Home  »  Volume VI: English THE DRAMA TO 1642 Part Two  »  § 21. Thomas Tucker, the Christmas Prince

The Cambridge History of English and American Literature in 18 Volumes (1907–21).
Volume VI. The Drama to 1642, Part Two.

XII. University Plays

§ 21. Thomas Tucker, the Christmas Prince

The stimulus of the royal visit to theatrical activity at Oxford, especially at St. John’s college, seems to have lasted for some time afterwards. To this, we have remarkable testimony in a unique memorial of the academic stage preserved in the St. John’s library. It is a manuscript written by Griffin Higgs, a member of the college, who successively became fellow of Merton and chaplain to Elizabeth of Bohemia, and entitled A true and faithfull relation of the risinge and fall of Thomas Tucker, Prince of Alba Fortunata, Lord St. Johns &c., with all the occurrents which happened throughout his whole domination. No extant document, not even Gager’s letter to Rainolds, lets us so completely behind the scenes of the collegiate theatre, or brings home to us so intimately the hopes and fears, the labours and difficulties, connected with the performances. The manuscript is an account of a series of festivities which lasted from All Saints’ eve (31 October), 1607, till the first Sunday in the following Lent. On All Saints’ eve, Thomas Tucker, a bachelor of arts (later, a fellow of the college and canon of Bristol) was elected “Christmas Lord or Prince of the Revells … to appoint & moderate all such games and pastimes as should come.” Two “bills” were, therefore, sent out to the masters craving allegiance to his authority and “money & maintenance.” Among those who contributed were Laud and Juxon, each assessed at ten shillings. But, in order to raise an adequate sum, Tucker (like a true Stewart ruler) had to levy a further requisition on ex-fellows and commoners and on college tenants. Sufficient provision thus made, he was publicly installed on St. Andrew’s day by means of a Latin “devise,” Ara Fortunae. In this, the prince, with his leading councillors, visits the temple of Fortune and is assured by her priestess of the favour of the goddess. He accordingly announces that he no longer reigns by popular favour but by divine right, and that he is preparing “pomps and triumphs” for the entertainment of his faithful subjects.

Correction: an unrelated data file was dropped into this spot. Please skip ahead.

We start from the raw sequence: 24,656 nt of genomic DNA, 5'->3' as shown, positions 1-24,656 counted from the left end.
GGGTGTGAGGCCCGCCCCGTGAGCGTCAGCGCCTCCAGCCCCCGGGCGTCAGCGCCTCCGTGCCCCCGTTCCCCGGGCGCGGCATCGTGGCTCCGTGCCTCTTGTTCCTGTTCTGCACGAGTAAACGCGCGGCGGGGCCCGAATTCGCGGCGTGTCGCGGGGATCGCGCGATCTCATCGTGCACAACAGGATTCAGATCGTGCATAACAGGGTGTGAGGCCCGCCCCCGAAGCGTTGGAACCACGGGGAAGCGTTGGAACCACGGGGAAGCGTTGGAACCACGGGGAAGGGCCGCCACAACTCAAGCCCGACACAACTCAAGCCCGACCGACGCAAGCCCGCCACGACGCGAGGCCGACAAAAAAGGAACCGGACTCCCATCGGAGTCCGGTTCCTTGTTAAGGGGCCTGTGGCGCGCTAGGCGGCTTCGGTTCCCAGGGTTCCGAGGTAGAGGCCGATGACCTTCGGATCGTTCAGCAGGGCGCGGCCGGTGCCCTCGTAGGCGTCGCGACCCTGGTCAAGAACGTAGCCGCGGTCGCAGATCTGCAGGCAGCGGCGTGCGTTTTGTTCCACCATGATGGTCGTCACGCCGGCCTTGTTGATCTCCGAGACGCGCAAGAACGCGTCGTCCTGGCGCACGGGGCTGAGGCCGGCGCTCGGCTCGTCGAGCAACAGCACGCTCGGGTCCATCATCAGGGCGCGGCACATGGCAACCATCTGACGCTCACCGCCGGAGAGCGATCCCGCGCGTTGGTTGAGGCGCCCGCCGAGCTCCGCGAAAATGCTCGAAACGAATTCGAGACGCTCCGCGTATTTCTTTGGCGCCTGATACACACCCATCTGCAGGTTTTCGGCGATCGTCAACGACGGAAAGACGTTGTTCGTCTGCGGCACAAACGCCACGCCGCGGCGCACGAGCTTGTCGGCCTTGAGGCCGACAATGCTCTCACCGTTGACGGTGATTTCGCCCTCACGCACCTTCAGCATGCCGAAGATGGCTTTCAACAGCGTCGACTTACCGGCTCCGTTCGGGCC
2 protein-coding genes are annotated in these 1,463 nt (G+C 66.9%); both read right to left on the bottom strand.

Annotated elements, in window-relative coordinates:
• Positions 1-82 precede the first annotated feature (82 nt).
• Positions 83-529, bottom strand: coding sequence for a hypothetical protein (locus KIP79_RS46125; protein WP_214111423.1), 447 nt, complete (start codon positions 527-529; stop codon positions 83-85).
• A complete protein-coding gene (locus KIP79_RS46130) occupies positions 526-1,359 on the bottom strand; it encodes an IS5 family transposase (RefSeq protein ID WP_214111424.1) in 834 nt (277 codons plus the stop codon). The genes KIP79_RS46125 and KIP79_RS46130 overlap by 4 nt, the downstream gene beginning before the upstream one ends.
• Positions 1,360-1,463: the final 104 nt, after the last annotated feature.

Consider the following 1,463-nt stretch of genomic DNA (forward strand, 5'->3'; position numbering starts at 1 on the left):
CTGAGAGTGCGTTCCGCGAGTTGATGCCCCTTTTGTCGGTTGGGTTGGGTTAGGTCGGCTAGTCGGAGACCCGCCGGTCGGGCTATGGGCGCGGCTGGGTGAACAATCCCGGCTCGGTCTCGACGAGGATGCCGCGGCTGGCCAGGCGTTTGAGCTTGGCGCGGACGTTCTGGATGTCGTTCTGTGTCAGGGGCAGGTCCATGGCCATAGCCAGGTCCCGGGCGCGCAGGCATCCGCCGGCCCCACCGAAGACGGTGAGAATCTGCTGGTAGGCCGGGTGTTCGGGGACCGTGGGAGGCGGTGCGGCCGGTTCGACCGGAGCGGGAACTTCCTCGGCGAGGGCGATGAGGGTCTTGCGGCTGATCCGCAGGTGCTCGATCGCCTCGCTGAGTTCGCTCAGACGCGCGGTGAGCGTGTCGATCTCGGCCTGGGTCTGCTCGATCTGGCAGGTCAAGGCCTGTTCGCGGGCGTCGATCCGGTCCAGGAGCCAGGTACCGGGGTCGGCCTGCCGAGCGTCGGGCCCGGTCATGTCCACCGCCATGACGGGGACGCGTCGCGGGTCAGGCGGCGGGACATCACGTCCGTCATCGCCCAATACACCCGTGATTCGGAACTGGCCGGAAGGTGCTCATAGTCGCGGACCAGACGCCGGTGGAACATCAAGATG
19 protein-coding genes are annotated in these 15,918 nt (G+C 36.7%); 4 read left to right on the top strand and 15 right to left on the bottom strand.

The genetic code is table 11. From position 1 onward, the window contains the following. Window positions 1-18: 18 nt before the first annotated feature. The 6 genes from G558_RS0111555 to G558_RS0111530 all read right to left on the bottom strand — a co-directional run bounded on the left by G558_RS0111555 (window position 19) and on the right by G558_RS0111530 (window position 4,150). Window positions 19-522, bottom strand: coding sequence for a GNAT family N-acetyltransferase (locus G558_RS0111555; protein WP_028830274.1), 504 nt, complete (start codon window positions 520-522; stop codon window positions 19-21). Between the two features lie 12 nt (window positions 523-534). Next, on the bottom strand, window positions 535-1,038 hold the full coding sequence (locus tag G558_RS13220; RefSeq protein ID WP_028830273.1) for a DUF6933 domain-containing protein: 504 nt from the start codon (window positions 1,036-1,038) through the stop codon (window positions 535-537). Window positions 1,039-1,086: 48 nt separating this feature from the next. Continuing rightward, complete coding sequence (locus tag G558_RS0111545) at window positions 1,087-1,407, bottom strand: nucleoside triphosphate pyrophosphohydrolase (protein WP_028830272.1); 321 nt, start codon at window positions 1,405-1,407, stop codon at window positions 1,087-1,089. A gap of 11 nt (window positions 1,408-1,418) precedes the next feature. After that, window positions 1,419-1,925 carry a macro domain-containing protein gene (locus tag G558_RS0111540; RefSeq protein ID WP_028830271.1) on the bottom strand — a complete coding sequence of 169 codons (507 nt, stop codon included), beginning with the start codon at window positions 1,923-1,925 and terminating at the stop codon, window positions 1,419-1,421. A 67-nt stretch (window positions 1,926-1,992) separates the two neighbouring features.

On Christmas day, the prince sat at high table in the vice-president’s place, and a boar’s head was carried in as “the first messe” by the “tallest and lustiest” of his guards, to the accompaniment of a brisk carol. In the evening, a short Latin interlude, Saturnalia, was performed, introducing a Dominus and a Servus in the inverted relation peculiar to the Roman festival, and afterwards Hercules, who, by interpreting aright an equivocal Delphic oracle, shows that waxen lights and not human sacrifices are the offerings enjoined at this anniversary. As the season of the Saturnalia coincided approximately with Christmastide, these waxen lights, it is hinted, are the source of Christmas candles; and, in a prose epilogue, an ingenious parallel and contrast are drawn between the pagan and the Christian festival.

The same sense of classical and Biblical analogies dictated the choice of a play for Innocents’ day. A Senecan tragedy on the story of Philomela was written for the occasion, as it was thought that the subject “well fitted the day, by reason of the murder of Innocent Itis.” But the performance had to be postponed for a day because the carpenters were “no way ready w[char] the stage.” Then a further mishap occurred. “The Prince himself who was to play Tereus had gott such an exceeding cold that it was impossible for him to speake, or speaking to be heard.” However, with the unnamed author of the tragedy in reserve as an understudy should he be “constrained to leave,” the resourceful Tucker got through his part with credit. “The whole play was wel acted and wel liked,” a more favourable verdict than had been pronounced on Calfhill’s tragedy on the same story acted before Elizabeth at Christ Church in 1566.